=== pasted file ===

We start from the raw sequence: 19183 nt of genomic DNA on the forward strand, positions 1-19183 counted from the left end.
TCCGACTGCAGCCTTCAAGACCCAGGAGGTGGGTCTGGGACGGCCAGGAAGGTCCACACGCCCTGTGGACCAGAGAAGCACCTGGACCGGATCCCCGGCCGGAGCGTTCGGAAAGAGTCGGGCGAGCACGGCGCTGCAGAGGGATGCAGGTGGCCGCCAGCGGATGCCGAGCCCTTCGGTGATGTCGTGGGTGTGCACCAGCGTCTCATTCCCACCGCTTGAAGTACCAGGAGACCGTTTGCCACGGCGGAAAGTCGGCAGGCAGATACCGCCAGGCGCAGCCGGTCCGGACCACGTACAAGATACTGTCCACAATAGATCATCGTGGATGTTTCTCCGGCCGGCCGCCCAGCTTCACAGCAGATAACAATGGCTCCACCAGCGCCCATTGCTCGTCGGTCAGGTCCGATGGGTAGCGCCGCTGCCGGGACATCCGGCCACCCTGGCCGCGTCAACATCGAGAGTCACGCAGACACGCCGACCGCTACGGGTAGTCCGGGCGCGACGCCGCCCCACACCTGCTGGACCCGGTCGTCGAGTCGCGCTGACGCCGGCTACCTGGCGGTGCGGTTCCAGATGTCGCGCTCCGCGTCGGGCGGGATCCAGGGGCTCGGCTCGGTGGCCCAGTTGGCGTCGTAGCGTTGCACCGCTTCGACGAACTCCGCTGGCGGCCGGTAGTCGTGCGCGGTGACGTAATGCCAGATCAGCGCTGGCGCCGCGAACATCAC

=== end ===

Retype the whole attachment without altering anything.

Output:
We start from the raw sequence: 19183 nt of genomic DNA on the forward strand, positions 1-19183 counted from the left end.
TCCGACTGCAGCCTTCAAGACCCAGGAGGTGGGTCTGGGACGGCCAGGAAGGTCCACACGCCCTGTGGACCAGAGAAGCACCTGGACCGGATCCCCGGCCGGAGCGTTCGGAAAGAGTCGGGCGAGCACGGCGCTGCAGAGGGATGCAGGTGGCCGCCAGCGGATGCCGAGCCCTTCGGTGATGTCGTGGGTGTGCACCAGCGTCTCATTCCCACCGCTTGAAGTACCAGGAGACCGTTTGCCACGGCGGAAAGTCGGCAGGCAGATACCGCCAGGCGCAGCCGGTCCGGACCACGTACAAGATACTGTCCACAATAGATCATCGTGGATGTTTCTCCGGCCGGCCGCCCAGCTTCACAGCAGATAACAATGGCTCCACCAGCGCCCATTGCTCGTCGGTCAGGTCCGATGGGTAGCGCCGCTGCCGGGACATCCGGCCACCCTGGCCGCGTCAACATCGAGAGTCACGCAGACACGCCGACCGCTACGGGTAGTCCGGGCGCGACGCCGCCCCACACCTGCTGGACCCGGTCGTCGAGTCGCGCTGACGCCGGCTACCTGGCGGTGCGGTTCCAGATGTCGCGCTCCGCGTCGGGCGGGATCCAGGGGCTCGGCTCGGTGGCCCAGTTGGCGTCGTAGCGTTGCACCGCTTCGACGAACTCCGCTGGCGGCCGGTAGTCGTGCGCGGTGACGTAATGCCAGATCAGCGCTGGCGCCGCGAACATCAC